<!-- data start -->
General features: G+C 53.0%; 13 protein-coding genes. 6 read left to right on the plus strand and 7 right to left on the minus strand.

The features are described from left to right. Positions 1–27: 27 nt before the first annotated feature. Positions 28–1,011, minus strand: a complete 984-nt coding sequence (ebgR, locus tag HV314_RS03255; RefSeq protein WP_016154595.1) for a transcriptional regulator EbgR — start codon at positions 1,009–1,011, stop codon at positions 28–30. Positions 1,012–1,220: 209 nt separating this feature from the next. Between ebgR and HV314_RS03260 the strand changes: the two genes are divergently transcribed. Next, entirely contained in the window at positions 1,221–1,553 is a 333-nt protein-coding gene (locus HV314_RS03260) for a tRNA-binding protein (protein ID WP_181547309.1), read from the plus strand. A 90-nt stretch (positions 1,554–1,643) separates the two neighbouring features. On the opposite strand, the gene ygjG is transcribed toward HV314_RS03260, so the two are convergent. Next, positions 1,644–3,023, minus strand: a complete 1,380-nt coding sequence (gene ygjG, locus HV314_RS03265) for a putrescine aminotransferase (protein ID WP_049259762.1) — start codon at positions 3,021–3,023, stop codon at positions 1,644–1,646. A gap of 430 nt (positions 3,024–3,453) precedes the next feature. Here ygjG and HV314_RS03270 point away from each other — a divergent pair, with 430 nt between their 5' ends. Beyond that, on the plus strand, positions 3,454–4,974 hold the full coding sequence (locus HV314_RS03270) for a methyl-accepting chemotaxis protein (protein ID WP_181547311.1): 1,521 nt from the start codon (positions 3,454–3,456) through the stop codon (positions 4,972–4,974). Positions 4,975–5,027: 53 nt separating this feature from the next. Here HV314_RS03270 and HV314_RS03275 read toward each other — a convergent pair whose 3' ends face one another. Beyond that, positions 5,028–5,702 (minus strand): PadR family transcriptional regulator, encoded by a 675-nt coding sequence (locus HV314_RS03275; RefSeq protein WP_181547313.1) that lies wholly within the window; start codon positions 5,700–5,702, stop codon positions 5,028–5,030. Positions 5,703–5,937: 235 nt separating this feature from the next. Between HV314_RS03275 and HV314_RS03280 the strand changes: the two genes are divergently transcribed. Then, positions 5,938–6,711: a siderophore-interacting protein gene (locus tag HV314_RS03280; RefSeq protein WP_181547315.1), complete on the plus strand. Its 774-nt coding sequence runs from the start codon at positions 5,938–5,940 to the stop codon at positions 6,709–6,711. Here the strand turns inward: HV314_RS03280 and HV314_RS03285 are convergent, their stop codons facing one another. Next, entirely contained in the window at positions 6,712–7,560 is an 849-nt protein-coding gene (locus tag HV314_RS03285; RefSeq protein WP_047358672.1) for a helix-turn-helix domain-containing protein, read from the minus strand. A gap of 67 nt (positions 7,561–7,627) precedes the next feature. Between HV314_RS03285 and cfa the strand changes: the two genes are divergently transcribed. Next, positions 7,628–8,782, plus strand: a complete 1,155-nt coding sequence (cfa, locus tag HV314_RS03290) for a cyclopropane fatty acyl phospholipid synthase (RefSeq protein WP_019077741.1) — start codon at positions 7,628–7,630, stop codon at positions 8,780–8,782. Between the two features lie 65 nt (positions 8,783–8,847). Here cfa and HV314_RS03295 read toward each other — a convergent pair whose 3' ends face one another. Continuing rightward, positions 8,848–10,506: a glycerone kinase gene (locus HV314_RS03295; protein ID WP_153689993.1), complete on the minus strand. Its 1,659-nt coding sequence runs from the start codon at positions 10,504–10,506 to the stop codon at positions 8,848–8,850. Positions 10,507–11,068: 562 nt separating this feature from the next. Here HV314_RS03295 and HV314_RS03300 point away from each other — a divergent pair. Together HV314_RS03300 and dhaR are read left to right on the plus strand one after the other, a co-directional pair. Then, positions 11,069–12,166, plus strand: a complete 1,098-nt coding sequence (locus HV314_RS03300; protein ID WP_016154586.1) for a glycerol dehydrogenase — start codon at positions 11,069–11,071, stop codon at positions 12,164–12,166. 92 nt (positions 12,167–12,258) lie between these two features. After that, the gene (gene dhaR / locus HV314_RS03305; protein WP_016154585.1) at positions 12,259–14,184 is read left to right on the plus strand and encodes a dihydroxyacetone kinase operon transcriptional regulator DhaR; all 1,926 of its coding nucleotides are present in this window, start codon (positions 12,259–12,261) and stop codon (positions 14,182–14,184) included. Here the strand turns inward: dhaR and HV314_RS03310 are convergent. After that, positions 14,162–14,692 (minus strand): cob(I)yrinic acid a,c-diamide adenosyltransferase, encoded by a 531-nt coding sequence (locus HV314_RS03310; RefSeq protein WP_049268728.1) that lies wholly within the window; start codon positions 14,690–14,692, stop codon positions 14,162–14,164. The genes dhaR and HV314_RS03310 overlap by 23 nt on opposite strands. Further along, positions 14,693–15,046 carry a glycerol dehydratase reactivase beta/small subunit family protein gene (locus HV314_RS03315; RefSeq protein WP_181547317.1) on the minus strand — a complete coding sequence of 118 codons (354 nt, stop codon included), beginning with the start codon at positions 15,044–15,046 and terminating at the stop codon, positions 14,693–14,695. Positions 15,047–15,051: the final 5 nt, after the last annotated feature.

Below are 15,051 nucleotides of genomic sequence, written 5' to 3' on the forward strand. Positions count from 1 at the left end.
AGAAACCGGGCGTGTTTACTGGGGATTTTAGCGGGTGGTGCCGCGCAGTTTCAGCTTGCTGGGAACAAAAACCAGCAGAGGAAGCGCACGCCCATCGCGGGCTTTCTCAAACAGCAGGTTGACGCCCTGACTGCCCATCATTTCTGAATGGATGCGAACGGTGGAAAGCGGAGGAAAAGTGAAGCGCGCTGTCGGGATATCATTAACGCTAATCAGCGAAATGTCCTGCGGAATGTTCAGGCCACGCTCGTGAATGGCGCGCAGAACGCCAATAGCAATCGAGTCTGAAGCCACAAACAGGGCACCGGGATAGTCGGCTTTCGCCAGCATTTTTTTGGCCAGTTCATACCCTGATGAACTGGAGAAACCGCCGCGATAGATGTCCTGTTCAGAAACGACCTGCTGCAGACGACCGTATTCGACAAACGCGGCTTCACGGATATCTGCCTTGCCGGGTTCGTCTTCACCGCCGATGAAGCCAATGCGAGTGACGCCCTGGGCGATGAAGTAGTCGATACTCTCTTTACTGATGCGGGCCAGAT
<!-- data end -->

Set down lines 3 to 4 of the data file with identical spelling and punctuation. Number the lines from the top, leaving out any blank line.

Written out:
Below are 15,051 nucleotides of genomic sequence, written 5' to 3' on the forward strand. Positions count from 1 at the left end.
AGAAACCGGGCGTGTTTACTGGGGATTTTAGCGGGTGGTGCCGCGCAGTTTCAGCTTGCTGGGAACAAAAACCAGCAGAGGAAGCGCACGCCCATCGCGGGCTTTCTCAAACAGCAGGTTGACGCCCTGACTGCCCATCATTTCTGAATGGATGCGAACGGTGGAAAGCGGAGGAAAAGTGAAGCGCGCTGTCGGGATATCATTAACGCTAATCAGCGAAATGTCCTGCGGAATGTTCAGGCCACGCTCGTGAATGGCGCGCAGAACGCCAATAGCAATCGAGTCTGAAGCCACAAACAGGGCACCGGGATAGTCGGCTTTCGCCAGCATTTTTTTGGCCAGTTCATACCCTGATGAACTGGAGAAACCGCCGCGATAGATGTCCTGTTCAGAAACGACCTGCTGCAGACGACCGTATTCGACAAACGCGGCTTCACGGATATCTGCCTTGCCGGGTTCGTCTTCACCGCCGATGAAGCCAATGCGAGTGACGCCCTGGGCGATGAAGTAGTCGATACTCTCTTTACTGATGCGGGCCAGAT